Moody’s right, S&P wrong on Illinois budget
Illinois’ bond rating may not be junk, but the state’s finances still are.
S&P Global Ratings announced on July 12 that Illinois is no longer in immediate danger of being rated “junk” by the credit rating agency. But the state is still under review by Moody’s Investors Service, another ratings agency, for a possible downgrade.
S&P kept Illinois rated at BBB-, one notch above junk status. However, the agency removed Illinois from its “CreditWatch” status, meaning Illinois is no longer likely to be downgraded by the agency within the next year.
S&P said it was removing Illinois from its watch list because it enacted a budget after three years of financial and political impasse.
It said the “bipartisan vote” for a new budget brought the state’s finances “much closer to structural alignment” and “reduces near term uncertainty.”
The agency also said the budget would finally allow Illinois to pay its most important bills and to “reliably cover its priority obligations.”
Moody’s expressed the opposite opinion of Illinois’ budget.
On July 5 Moody’s announced it was placing Illinois “under review” for a possible downgrade even if a budget passed.
Moody’s commented that the budget plan had a lack of “broad bipartisan support,” saying it could lead to “shortcomings in its effectiveness.”
It warned simply passing a budget won’t be enough to avoid junk because it doesn’t address Illinois’ many crises, including a “lack(s) concrete measures that will materially improve … its unfunded pension liabilities.”
And Moody’s called into question whether Illinois would be able to pay its bills, saying that a recent court ruling that forced the state to accelerate its payment of Medicaid bills “cast(s) doubt on the state’s immediate ability” to pay for Medicaid, pensions, debt service and school funding.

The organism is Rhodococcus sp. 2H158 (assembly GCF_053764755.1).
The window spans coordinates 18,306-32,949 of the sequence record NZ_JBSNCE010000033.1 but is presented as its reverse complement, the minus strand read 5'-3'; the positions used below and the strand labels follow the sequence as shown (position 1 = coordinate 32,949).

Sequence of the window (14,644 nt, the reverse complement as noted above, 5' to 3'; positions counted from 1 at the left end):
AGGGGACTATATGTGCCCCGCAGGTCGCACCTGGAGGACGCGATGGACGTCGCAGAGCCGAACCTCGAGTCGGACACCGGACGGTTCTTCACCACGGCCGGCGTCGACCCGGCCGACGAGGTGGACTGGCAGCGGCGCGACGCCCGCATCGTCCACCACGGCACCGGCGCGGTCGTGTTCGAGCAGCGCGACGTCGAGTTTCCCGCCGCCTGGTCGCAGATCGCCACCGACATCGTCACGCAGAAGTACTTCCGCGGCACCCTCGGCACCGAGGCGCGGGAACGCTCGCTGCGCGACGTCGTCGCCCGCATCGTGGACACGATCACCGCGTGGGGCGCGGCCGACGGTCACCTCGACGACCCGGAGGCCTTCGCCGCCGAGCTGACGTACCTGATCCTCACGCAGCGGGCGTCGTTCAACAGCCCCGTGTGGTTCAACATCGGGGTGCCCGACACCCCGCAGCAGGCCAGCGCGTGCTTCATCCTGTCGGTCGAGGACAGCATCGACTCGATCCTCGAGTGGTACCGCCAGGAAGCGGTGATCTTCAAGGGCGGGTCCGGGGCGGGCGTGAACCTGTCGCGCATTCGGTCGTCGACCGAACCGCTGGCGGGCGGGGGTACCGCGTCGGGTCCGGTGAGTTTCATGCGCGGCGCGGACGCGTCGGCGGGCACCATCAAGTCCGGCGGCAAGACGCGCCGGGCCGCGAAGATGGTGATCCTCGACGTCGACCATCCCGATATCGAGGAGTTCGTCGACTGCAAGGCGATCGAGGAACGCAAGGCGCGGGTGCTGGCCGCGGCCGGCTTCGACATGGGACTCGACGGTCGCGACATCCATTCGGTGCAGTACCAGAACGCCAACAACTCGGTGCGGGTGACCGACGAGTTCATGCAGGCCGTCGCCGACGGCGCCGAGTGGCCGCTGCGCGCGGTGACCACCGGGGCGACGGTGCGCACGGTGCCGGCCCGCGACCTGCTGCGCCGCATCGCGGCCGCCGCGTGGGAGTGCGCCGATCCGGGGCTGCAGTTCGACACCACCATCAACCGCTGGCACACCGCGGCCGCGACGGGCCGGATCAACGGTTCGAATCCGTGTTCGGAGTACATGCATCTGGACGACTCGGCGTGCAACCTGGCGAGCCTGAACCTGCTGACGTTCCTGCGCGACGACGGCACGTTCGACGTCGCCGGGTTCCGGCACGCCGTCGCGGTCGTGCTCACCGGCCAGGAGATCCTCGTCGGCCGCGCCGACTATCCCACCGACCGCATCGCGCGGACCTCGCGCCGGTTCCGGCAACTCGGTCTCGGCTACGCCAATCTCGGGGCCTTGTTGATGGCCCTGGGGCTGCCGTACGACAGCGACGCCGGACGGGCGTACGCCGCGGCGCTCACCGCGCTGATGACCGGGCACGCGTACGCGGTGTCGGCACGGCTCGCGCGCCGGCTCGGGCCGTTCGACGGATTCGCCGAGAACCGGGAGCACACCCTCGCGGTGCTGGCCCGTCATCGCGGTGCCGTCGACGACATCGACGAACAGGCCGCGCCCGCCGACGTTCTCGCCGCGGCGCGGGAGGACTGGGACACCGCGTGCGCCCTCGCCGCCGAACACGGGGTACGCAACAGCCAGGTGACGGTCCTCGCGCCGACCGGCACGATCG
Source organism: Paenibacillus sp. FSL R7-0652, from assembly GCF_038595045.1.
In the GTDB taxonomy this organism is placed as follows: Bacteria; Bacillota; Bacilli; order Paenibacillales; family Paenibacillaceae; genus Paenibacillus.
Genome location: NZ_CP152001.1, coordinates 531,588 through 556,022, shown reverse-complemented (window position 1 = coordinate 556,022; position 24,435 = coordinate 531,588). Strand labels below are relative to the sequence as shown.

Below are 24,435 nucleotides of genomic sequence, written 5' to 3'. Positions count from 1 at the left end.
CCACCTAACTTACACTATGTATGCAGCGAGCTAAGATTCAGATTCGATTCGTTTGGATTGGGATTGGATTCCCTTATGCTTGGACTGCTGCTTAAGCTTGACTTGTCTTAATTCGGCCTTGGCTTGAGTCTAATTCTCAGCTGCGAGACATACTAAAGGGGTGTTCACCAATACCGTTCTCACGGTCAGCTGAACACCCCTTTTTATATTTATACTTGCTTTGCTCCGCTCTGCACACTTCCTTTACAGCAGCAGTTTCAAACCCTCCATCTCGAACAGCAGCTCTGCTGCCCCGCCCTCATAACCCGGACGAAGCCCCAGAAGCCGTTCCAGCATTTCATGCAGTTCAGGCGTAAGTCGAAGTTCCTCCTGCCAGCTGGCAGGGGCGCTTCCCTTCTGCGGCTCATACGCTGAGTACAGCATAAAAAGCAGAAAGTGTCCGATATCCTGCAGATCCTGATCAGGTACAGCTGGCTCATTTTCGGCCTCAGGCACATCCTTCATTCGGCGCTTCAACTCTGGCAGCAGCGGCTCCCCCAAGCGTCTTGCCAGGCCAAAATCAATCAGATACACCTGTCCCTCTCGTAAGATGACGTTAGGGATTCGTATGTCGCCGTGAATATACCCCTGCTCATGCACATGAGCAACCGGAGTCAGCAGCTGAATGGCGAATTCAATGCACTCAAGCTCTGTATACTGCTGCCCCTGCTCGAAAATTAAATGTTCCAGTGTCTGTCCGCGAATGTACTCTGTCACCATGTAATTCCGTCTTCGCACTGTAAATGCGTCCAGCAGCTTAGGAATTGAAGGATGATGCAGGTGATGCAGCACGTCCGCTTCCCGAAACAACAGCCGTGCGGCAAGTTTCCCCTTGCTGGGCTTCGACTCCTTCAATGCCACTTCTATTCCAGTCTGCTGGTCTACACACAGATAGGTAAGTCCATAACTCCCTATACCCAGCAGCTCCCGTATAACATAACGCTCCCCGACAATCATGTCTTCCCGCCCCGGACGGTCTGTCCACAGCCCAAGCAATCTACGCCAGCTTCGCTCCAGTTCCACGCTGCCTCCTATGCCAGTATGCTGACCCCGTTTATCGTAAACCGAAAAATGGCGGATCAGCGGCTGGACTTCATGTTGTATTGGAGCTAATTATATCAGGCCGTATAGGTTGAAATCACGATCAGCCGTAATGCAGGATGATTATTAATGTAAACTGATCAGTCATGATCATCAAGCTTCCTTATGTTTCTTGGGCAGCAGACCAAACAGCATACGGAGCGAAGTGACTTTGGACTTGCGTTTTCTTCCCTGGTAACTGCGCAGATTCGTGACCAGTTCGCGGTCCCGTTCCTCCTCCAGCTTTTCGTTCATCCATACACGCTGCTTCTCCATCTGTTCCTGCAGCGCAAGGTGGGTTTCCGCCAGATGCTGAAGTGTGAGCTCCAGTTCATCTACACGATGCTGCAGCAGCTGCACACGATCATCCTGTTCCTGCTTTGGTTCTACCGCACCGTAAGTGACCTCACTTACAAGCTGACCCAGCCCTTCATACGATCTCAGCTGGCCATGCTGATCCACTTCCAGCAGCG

Politicians’ history of avoiding reform
Both S&P and Moody’s agree that Illinois’ massive pension debt and its pile of unpaid bills are the state’s most pressing crises.
The agencies’ disagreement on Illinois’ credit appears to be related to how much faith they have in Illinois’ politicians to fix those problems.
In its report, Moody’s said the budget plan was lacking because it failed to include “concrete measures that will materially improve … its unfunded pension liabilities.”
The agency’s concerns are well-founded. Illinois’ finances are in deep crisis not because of the budget impasse, but because of the massive amount of debt the state has accumulated over the years. According to Moody’s own analysis, Illinois has $250 billion in unfunded pension debts, far higher than the $130 billion the state says it owes.
In addition, the state officially owes $57 billion in retiree health care debt and almost $30 billion in general obligation debt. Without structural reforms that can begin to reduce those burdens, Illinois is staring at some form of bankruptcy.
In contrast, S&P wanted a budget first, and reforms could come later: “Balanced fiscal operations are … a necessary precondition to improving [the state’s] prospects for longer term solvency.”
S&P essentially rewarded lawmakers for passing an all-tax, no-reform budget by removing the state from watch status, saying the budget was an “affirmation of lawmakers’ collective willingness to prioritize the state’s fundamental claims-paying ability at an investment-grade level.”
The last time Illinois politicians hiked taxes was the 2011 temporary income tax hike. The hike took an additional $32 billion from taxpayers’ wallets, but all that new money didn’t solve Illinois’ financial problems.
Instead, it relieved Illinois lawmakers from pressure to enact necessary spending reforms. Lawmakers simply spent the money and left Illinois on a budgetary cliff when the tax hike expired.
This time will likely be no different.
Illinois’ budget puts Illinoisans last
Instead of more taxes and more spending, state lawmakers should have passed a balanced budget that actually solves the state’s structural problems without resorting to tax hikes.
Moody’s is right to be cautious about Illinois’ financial future. S&P is only setting itself up for disappointment, and Illinoisans for more pain, by declaring Illinois safe from a junk rating for now.